Judge Thokozile Masipa last month found Pistorius guilty of the culpable homicide of Steenkamp, but not guilty of her murder. Pistorius had claimed he thought there was a burglar in his toilet when he fired four shots through the locked door in the early hours of 14 February last year, killing Steenkamp. The State had argued he killed her during an argument.

Masipa found Pistorius guilty of discharging a firearm in public, when he shot from his friend Darren Fresco's Glock pistol under a table at Tasha's restaurant in Melrose Arch, Johannesburg, in January 2013.

Pistorius was found not guilty on two firearms-related charges -- illegal possession of ammunition, and shooting through the open sunroof of a car with his 9mm pistol while driving with friends in Modderfontein on 30 September 2012.

Day 3.Court must decide if Pistorius is "prison material" - expert

15 October, 

The Defence continues to make its argument that Pistorius is better off receiving a community based sentence as a prison sentence would be an inappropriate sentence.


Criminal law expert William Booth explains why Oscar Pistorius's defence has listed Pistorius's charity involvement. Booth says the court must decide if Pistorius is "prison material" or if he is better suited for community service.


Oscar's trial - day 2 sentencing summary

14 October, 04:28 PM



Gerrie Nel was unrelenting in his cross-examination of the defence's social worker during day two of arguments for sentencing in the Pistorius trial.
In addition, it was revealed the Steenkamps have been receiving R6000 from Oscar Pistorius. The family confirmed via their lawyer today that the last payment was made last month and that the Steenkamps are now in a position to repay the money.

Oscar Pistorius returns to court as sentencing starts

Day 2, 14 October 2014 

Court resumes 

A prisons official on Monday recommended Pistorius clean a museum as punishment for shooting dead his girlfriend, sparking prosecution anger in the North Gauteng High Court.

Defence witness Joel Maringa, a social worker, said Pistorius should not go to prison, but receive "correctional supervision" through three years of house arrest. He should also clean a Pretoria museum for 16 hours a month, Maringa said.

Prosecutor Gerrie Nel described Maringa's suggestion as "shockingly inappropriate".


The "Blade Runner" could face up to 15 years in prison, or could dodge a jail term altogether with a non-custodial sentence.

Court adjourns. Nel promises he won't be much longer. They'll be back at 11:00.



3. The runner appears much more composed, relaxed even today, compared to recent times. He's sitting on court desk making a telephone call, says Alex Crawford

Court to resume at 09:30, 14 October 2014


2.Correctional officer recommends house arrest for Pistorius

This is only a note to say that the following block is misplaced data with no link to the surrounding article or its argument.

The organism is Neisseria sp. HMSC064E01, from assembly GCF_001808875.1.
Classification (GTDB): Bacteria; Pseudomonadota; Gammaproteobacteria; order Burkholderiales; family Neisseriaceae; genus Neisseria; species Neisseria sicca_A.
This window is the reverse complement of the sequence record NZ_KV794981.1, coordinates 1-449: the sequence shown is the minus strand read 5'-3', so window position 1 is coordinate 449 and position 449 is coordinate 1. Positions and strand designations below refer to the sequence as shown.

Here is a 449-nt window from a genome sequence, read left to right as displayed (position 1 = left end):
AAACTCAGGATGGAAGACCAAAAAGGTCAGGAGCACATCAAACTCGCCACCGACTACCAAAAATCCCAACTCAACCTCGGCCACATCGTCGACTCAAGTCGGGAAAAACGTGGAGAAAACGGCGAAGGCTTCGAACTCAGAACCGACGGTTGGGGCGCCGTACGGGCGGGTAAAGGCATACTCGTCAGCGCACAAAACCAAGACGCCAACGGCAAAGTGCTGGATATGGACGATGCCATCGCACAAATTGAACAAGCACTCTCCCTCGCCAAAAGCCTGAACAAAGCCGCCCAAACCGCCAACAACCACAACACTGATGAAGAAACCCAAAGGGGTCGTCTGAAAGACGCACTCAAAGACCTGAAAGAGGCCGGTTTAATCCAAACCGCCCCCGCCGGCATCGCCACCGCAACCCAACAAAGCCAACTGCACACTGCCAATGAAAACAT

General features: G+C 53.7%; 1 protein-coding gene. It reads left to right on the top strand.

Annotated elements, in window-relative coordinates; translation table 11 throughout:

Lauren Hess, News24

A correctional officer has recommended to the North Gauteng High Court that Oscar Pistorius serve house arrest as opposed to jail time.

South African athlete Oscar Pistorius has returned to court for sentencing after being convicted of killing his girlfriend, Reeva Steenkamp.

Pistorius was found guilty of the culpable homicide of Ms Steenkamp last month but he was cleared of murder.

His psychologist was the first defence witness to speak at the sentencing hearing, which could last several days.

Pistorius faces up to 15 years in jail, although Judge Thokozile Masipa may suspend the sentence or impose a fine.

She said the athlete had acted "negligently" when he shot his girlfriend through a toilet door, but in the "belief that there was an intruder".

The Paralympic sprinter had strenuously denied murdering Ms Steenkamp after a row on Valentine's Day last year, saying he shot her by mistake.

Ms Steenkamp, a 29-year-old model and law graduate, was hit three times by bullets shot through a toilet door by Pistorius at his home in the capital, Pretoria.

Pistorius' personal psychologist Lore Hartzenberg told the courtroom on Monday that Pistorius was "very emotional" during grief therapy sessions, which were often disrupted by his weeping and crying.

She said the athlete felt "vilified and humiliated" by the media and social media networks, making him feel "utterly worthless".

Judge Masipa is to hear legal arguments and testimony from a number of witnesses before passing sentence.


Analysis by Andrew Harding, Africa correspondent, Pretoria

There is a very real chance - backed up by precedent - that Pistorius could be given no jail time at all.

The judge could argue that he is a first-time offender who has shown genuine remorse. But given his criminal misuse of a firearm, what sort of message would that send to the public?

And - this is unanswerable, I suppose - would it even be in his own best interests to serve no prison time?

Would the public here and abroad welcome him back into society, and what sort of stress would he find himself under?

Having given Pistorius the benefit of the doubt in reaching her verdict - and taken plenty of flak for it - Judge Masipa may choose to lean the other way in sentencing.

Pistorius sentence: Jail or Olympic training?

The judge said the state had failed to prove he intended to kill.

The athlete, who has been on bail since the verdict, was also found guilty on a charge of negligently handling a firearm that went off in a restaurant.

He was acquitted of another charge of firing a gun in public, through the sunroof of a car, and of illegal possession of ammunition in the home where he killed Ms Steenkamp.


The parents of Ms Steenkamp said "justice was not served" after Pistorius was acquitted of murder.

June and Barry Steenkamp told NBC News of their "disbelief" that the court had believed Pistorius' version of events.

Earlier, Arnold Pistorius, the athlete's uncle, said the family was "deeply grateful" to the judge for finding him not guilty of murder and that a "big burden" had been lifted.

South Africa's prosecuting authority said it was "disappointed" that Pistorius was not convicted of murder but said it would wait until after sentencing to decide whether to appeal.

Despite the conviction, the International Paralympic Committee has said Pistorius would be allowed to compete in future events.

Director of media and communications Craig Spence told BBC Radio 5 Live: "Oscar's done a great deal for the Paralympic movement. He's been an inspiration to millions, but obviously his priority now is to see what the judge decides.

"If he wishes to resume his athletics career then we wouldn't step in his way. We would allow him to compete again in the future."

Courtesy of BBC News Africa